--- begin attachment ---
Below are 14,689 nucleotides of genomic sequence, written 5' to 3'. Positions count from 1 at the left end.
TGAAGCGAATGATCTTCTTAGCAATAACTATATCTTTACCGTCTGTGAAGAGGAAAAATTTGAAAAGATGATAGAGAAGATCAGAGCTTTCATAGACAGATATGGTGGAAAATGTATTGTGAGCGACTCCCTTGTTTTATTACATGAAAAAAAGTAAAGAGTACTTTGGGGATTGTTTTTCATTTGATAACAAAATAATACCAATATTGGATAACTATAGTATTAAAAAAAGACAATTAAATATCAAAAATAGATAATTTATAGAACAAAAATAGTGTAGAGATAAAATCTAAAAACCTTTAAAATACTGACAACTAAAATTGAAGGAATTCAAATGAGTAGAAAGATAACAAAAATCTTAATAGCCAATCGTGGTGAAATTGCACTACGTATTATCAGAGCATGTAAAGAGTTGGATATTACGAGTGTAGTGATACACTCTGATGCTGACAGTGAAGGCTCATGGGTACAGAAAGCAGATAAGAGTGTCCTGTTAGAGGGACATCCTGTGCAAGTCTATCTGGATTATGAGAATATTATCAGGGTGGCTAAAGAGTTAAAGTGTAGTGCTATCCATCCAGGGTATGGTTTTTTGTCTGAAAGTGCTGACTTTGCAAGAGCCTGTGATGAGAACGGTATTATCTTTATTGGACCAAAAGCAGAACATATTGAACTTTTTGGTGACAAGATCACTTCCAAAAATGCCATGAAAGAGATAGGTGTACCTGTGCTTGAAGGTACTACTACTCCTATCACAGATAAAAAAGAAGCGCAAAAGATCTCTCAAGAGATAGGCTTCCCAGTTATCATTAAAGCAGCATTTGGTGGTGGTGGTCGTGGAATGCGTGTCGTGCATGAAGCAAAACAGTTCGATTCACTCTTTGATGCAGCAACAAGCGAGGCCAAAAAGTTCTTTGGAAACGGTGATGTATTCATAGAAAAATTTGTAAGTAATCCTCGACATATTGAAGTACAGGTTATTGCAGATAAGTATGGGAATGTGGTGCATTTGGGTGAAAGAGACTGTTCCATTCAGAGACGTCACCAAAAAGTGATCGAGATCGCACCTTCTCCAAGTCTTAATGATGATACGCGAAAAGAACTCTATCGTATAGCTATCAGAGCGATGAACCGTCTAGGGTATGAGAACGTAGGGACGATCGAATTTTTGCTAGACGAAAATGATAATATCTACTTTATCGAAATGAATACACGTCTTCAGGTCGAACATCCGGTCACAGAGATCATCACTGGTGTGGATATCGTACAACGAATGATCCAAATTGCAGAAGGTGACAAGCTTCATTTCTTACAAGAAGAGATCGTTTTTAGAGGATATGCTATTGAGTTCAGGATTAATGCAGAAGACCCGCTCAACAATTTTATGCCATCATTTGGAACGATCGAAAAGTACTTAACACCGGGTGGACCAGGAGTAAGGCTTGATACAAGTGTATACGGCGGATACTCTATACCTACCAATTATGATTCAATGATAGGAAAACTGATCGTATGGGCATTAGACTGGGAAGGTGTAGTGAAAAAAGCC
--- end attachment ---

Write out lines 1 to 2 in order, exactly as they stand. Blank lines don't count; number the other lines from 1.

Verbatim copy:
Below are 14,689 nucleotides of genomic sequence, written 5' to 3'. Positions count from 1 at the left end.
TGAAGCGAATGATCTTCTTAGCAATAACTATATCTTTACCGTCTGTGAAGAGGAAAAATTTGAAAAGATGATAGAGAAGATCAGAGCTTTCATAGACAGATATGGTGGAAAATGTATTGTGAGCGACTCCCTTGTTTTATTACATGAAAAAAAGTAAAGAGTACTTTGGGGATTGTTTTTCATTTGATAACAAAATAATACCAATATTGGATAACTATAGTATTAAAAAAAGACAATTAAATATCAAAAATAGATAATTTATAGAACAAAAATAGTGTAGAGATAAAATCTAAAAACCTTTAAAATACTGACAACTAAAATTGAAGGAATTCAAATGAGTAGAAAGATAACAAAAATCTTAATAGCCAATCGTGGTGAAATTGCACTACGTATTATCAGAGCATGTAAAGAGTTGGATATTACGAGTGTAGTGATACACTCTGATGCTGACAGTGAAGGCTCATGGGTACAGAAAGCAGATAAGAGTGTCCTGTTAGAGGGACATCCTGTGCAAGTCTATCTGGATTATGAGAATATTATCAGGGTGGCTAAAGAGTTAAAGTGTAGTGCTATCCATCCAGGGTATGGTTTTTTGTCTGAAAGTGCTGACTTTGCAAGAGCCTGTGATGAGAACGGTATTATCTTTATTGGACCAAAAGCAGAACATATTGAACTTTTTGGTGACAAGATCACTTCCAAAAATGCCATGAAAGAGATAGGTGTACCTGTGCTTGAAGGTACTACTACTCCTATCACAGATAAAAAAGAAGCGCAAAAGATCTCTCAAGAGATAGGCTTCCCAGTTATCATTAAAGCAGCATTTGGTGGTGGTGGTCGTGGAATGCGTGTCGTGCATGAAGCAAAACAGTTCGATTCACTCTTTGATGCAGCAACAAGCGAGGCCAAAAAGTTCTTTGGAAACGGTGATGTATTCATAGAAAAATTTGTAAGTAATCCTCGACATATTGAAGTACAGGTTATTGCAGATAAGTATGGGAATGTGGTGCATTTGGGTGAAAGAGACTGTTCCATTCAGAGACGTCACCAAAAAGTGATCGAGATCGCACCTTCTCCAAGTCTTAATGATGATACGCGAAAAGAACTCTATCGTATAGCTATCAGAGCGATGAACCGTCTAGGGTATGAGAACGTAGGGACGATCGAATTTTTGCTAGACGAAAATGATAATATCTACTTTATCGAAATGAATACACGTCTTCAGGTCGAACATCCGGTCACAGAGATCATCACTGGTGTGGATATCGTACAACGAATGATCCAAATTGCAGAAGGTGACAAGCTTCATTTCTTACAAGAAGAGATCGTTTTTAGAGGATATGCTATTGAGTTCAGGATTAATGCAGAAGACCCGCTCAACAATTTTATGCCATCATTTGGAACGATCGAAAAGTACTTAACACCGGGTGGACCAGGAGTAAGGCTTGATACAAGTGTATACGGCGGATACTCTATACCTACCAATTATGATTCAATGATAGGAAAACTGATCGTATGGGCATTAGACTGGGAAGGTGTAGTGAAAAAAGCC